AKA: Long Beach County Building, Downtown, Long Beach. CA

Structure Type: built works - public buildings - courthouses

Designers: Heusel, Francis J., Architect (firm); Wing, Kenneth S., and Associates (firm); Francis Joseph Heusel (architect); Kenneth Smith Wing Sr. (architect)

Dates: constructed 1958-1960, demolished 2016

11 stories

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415 West Ocean Boulevard
Downtown, Long Beach, CA 90802

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This Modernist, curtain-walled skyscraper formed on of the original components of the post-World War II Long Beach Civic Center, erected between 1959 and 1977. It operated untl the 2010s, by which time it had become viewed as outmoded.

Building History

Designed by a collaboration of two firms, Kenneth S. Wing and Associates and Francist J. Heusel, construction of this International Style courthouse began in 1958, and was completed two years later.

The Los Angeles Conservancy.org web site described this Modernist landmark: "The rectangular-plan courthouse had curtain walls set with panels of glass and blue porcelain enamel corresponding to each floor and floor plate, while the west and east elevations featured a contrasting treatment with precast aggregate concrete panels. Other distinguishing features of the building’s design included the recessed first floor set behind the columns of the structural framing, the transparant quality of the glass-enclosed staircase of the building’s southwest section, and terrazzo paving and raised concrete planters." (See Los Angeles Conservancy.org, "Long Beach Courthouse (Demolished)," accessed 01/02/2020.)

By the end of its useful life, the courthouse was described as outmoded by the Superior Court of California's own web site. It stated: "The old Long Beach courthouse was one of the worst in the state. Built in 1959, it suffered from fundamental flaws, was overcrowded, and failed to meet accessibility requirements, making it incapable of meeting the growing demand for court services in the Long Beach area. When a project to replace the old courthouse was first planned, redevelopment in the city's Civic Center near the old courthouse made a replacement courthouse a good candidate for Performance-Based Infrastructure (PBI), an innovative delivery method that involves engaging a private team to finance, design, build, operate and maintain the court building. This courthouse is the first major civic building in the U.S. to be delivered through this unique type of public-private partnership, in which the developer makes a substantial equity investment, and the public sector makes availability payments, allowing for deductions if the infrastructure does not perform to set standards." Whether or not PBI is truly an improvement over public financing and management remains to be seen. The obvious question comes up, what happens to the public entity if the private investor goes bankrupt or sells to an another owner who renegotiates ever more costly "availability payments."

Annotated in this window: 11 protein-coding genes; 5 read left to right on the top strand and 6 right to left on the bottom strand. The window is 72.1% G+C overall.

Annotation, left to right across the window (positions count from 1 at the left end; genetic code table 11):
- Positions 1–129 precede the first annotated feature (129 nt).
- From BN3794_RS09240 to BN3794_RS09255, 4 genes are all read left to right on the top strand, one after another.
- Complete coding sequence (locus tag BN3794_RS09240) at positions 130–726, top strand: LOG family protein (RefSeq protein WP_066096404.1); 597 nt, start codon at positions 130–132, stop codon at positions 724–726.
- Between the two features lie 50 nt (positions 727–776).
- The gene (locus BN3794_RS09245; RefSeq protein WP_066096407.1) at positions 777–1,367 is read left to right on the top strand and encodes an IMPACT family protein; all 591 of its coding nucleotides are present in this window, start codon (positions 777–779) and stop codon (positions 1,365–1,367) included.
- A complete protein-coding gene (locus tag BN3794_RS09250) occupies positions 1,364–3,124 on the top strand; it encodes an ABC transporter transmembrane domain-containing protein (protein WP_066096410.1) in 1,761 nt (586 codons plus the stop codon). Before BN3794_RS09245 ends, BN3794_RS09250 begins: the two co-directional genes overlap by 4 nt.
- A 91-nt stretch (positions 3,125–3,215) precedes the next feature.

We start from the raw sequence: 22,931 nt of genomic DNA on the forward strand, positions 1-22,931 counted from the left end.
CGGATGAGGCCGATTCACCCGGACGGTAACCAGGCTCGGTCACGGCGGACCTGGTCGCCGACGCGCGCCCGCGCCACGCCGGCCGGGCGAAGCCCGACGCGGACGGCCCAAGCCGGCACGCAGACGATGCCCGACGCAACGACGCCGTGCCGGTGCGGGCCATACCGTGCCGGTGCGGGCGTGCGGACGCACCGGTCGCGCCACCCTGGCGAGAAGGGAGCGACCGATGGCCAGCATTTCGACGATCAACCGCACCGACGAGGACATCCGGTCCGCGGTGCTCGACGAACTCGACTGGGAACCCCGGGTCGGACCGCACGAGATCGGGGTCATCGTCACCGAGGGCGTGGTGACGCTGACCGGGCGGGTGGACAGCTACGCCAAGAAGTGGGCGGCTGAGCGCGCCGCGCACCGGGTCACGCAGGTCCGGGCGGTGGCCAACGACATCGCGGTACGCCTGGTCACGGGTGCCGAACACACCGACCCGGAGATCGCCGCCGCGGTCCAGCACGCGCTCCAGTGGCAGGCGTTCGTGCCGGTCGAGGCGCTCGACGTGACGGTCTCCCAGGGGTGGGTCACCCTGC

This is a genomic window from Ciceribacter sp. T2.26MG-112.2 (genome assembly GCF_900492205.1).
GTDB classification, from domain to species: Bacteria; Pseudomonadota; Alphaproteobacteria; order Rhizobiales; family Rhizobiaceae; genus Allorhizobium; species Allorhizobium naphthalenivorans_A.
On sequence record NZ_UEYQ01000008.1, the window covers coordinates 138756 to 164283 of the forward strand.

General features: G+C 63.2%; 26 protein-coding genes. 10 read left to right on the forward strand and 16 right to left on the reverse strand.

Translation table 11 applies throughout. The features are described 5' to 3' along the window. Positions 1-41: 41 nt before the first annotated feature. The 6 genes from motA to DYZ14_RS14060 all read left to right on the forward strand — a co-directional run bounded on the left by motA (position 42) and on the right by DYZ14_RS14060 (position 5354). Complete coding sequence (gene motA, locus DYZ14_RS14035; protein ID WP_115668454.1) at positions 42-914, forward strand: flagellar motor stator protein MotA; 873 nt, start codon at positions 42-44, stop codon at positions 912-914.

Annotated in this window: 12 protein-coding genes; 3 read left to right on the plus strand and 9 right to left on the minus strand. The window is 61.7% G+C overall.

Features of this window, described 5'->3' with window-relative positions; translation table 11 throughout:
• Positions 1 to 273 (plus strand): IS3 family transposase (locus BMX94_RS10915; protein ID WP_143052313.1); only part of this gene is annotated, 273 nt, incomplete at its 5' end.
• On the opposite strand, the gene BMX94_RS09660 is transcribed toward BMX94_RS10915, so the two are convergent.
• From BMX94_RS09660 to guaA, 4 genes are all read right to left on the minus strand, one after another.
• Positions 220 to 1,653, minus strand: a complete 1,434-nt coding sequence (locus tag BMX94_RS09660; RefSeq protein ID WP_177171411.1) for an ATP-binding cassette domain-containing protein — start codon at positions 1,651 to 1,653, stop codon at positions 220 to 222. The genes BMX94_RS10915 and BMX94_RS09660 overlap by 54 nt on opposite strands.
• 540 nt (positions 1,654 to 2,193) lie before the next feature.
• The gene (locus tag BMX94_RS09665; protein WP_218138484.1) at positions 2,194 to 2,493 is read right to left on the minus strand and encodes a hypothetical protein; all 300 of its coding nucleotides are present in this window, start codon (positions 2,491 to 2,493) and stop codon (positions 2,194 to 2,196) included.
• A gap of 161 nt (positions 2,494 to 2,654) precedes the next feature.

Building Notes

The Long Beach County Building was composed of two, long, thin rectangles, the longer axes stretching north-south. The rectangles were joined together, the north one lying just to the east of the south. The building's east end was windowless, while the west end had only a small wraparound fenestration on its south side. The west end also featured a truck loading dock and a protruding stack, presumably housing a stair tower. The central curtain walls facing north and south illuminated all interior spaces.The first floor was inset and supported by thin piers, providing shaded walkways for pedestrians.


The Superior Court of Los Angeles County Courts Building #1 in Long Beach was torn down in 03/2016 to make way for a new $900 million public-private development that would include a new city hall as well as apartments, retail, and restaurants. (See Roger Vincent, "Building up a downtown," Los Angeles Times, 02/17/2018, pp. C1, C4.) A new Superior Court of Los Angeles Courthouse for Long Beach was built across West Broadway at 275 Magnolia Avenue in 2013. The new courthouse was named for former CA Governor George Deukmajian.

PCAD id: 23265